Two Ways to Pay Off Debt Faster
Drowning in Debt? Start with Little Wins.
Paying off credit cards can be a little like doing your taxes. You have no idea where all the money went and all you want is for the entire situation to be over. The problem is that, like the IRS, a lot of credit card debt won’t go away overnight. You have to celebrate the little wins that make it easier to stay on the path to becoming debt-free. Try one of these approaches, and you will start to see your debt going down a little each month.
OPTION 1: Pay Smallest Debts First
The easiest way to make some progress is to look at your bills and figure out which one is the smallest. You can put your extra money toward that one debt, while you continue to make the minimum payments on the others. This allows you to see the biggest possible reward happening quickly. Once that debt has been paid off, you can work on the next one. As you see your debt dropping successfully, you are more confident and motivated to tackle the next one.
- Easier to figure out where to start
- Pay off smaller debts faster
- See progress sooner
OPTION 2: Target the Highest Interest Rate
Another approach requires a bit more homework on your part. With this trick, you gather all of your credit card bills and figure out which one has the highest interest rate.
Take the highest-interest debt and put your extra income toward paying it off, and just pay the minimum on everything else. It can be tempting to start paying off your car loan or student loans if those are the biggest monthly payments, but those interest rates are often far lower. Paying the highest-interest debt decreases the amount of money you pay each month in interest, the primary problem that keeps people in debt.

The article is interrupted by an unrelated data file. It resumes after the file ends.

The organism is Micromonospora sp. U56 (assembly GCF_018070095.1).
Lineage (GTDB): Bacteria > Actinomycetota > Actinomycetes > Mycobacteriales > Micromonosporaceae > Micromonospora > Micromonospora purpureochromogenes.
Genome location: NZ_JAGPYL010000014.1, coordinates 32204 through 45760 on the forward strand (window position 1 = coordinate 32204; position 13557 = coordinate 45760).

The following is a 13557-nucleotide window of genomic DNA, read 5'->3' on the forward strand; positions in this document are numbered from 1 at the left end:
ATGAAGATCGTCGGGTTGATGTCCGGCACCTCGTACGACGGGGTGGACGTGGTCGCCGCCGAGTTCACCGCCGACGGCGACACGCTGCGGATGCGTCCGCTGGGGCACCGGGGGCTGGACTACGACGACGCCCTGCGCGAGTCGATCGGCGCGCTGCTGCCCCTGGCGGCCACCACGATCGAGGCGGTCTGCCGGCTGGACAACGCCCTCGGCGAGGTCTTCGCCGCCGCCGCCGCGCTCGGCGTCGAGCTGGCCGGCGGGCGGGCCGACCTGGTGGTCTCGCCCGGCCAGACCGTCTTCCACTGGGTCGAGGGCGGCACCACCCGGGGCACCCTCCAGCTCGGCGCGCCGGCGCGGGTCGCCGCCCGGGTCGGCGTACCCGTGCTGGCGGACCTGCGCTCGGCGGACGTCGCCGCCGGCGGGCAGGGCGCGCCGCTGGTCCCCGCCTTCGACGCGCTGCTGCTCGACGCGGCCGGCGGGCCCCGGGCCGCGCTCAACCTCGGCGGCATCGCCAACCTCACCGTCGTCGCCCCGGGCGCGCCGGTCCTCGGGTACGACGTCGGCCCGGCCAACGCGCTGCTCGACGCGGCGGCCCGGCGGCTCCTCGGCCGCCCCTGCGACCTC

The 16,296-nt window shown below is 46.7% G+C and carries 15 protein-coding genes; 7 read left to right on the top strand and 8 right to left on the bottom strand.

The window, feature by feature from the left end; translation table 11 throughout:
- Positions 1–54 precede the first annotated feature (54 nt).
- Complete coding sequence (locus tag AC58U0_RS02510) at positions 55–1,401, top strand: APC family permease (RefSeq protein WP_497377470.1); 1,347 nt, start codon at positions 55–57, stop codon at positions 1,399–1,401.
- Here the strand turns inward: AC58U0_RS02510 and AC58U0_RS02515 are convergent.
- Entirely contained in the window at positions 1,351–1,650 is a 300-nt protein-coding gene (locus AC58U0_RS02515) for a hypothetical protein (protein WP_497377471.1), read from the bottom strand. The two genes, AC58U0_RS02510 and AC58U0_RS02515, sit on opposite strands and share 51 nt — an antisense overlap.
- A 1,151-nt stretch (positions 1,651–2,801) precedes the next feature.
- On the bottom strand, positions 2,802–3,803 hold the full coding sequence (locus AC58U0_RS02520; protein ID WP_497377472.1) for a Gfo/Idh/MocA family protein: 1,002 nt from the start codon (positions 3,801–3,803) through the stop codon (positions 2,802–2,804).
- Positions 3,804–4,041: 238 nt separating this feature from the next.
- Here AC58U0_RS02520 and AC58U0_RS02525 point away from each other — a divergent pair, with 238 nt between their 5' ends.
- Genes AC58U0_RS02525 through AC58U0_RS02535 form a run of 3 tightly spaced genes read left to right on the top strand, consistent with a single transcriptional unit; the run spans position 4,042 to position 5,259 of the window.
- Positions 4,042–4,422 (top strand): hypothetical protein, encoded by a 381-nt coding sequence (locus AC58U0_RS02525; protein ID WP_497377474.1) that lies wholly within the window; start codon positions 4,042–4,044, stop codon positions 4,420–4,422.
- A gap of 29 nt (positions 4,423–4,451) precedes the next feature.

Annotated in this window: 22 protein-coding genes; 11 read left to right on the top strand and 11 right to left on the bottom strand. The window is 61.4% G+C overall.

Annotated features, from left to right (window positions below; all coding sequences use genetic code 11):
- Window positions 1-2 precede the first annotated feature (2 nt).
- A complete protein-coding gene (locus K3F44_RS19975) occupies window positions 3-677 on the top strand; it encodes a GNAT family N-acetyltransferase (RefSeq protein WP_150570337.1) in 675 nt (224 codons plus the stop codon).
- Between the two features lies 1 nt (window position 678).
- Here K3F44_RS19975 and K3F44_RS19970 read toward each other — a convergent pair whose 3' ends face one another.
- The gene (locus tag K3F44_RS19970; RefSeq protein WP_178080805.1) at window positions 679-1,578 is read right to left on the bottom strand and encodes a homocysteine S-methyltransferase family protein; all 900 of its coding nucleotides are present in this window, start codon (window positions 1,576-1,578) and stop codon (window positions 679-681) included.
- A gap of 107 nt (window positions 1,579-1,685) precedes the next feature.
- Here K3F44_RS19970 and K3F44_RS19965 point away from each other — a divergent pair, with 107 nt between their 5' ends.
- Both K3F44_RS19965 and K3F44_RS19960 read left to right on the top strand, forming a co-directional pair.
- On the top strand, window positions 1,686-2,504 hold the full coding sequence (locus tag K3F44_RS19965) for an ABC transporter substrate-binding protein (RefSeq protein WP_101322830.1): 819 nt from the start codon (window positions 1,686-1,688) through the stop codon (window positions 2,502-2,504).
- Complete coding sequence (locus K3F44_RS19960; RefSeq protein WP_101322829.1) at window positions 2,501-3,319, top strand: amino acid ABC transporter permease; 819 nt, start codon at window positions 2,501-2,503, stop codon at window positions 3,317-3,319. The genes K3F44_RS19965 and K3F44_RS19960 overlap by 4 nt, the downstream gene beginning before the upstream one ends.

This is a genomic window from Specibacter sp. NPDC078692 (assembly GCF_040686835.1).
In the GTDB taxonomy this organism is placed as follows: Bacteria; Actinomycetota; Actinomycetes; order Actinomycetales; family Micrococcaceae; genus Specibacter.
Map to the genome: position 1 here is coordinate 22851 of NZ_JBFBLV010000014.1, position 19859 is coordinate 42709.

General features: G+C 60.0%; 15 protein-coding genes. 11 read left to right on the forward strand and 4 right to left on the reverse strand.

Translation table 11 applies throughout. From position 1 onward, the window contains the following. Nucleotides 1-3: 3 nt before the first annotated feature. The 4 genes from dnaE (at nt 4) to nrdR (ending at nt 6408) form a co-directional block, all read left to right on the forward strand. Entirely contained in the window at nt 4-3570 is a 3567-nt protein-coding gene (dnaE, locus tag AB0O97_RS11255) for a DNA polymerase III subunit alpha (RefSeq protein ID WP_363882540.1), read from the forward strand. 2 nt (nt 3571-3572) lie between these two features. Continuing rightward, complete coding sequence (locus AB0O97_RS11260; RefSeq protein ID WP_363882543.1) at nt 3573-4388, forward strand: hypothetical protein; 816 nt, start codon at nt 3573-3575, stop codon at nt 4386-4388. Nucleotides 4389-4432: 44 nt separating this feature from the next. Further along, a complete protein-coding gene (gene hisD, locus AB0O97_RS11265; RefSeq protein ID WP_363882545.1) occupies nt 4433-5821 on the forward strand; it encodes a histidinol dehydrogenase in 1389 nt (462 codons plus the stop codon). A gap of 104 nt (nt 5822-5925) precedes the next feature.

- Decrease amount of interest paid faster
- Focus payoff goals on the biggest debt-producer, not the biggest payment
- Improve awareness of overall debt situation
Celebrate Progress, Big and Small
When you first start working to pay off your debt, it’s easy to get discouraged because the total drops so slowly. To help the habit stick, you have to build in little rewards to motivate you to stay the course. If you are one of the millions of Americans with an average credit card debt of about $16,000, you should know that every extra dollar you pay to your debts will result in less interest paid, and a faster route to getting out of debt. Set an initial goal of paying off $500 or $1,000 in debt, and then give yourself a well-deserved pat on the back when you reach it.
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Each individual’s financial situation is unique and readers are encouraged to contact the Credit Union when seeking financial advice on the products and services discussed. This article is for educational purposes only; the authors assume no legal responsibility for the completeness or accuracy of the contents.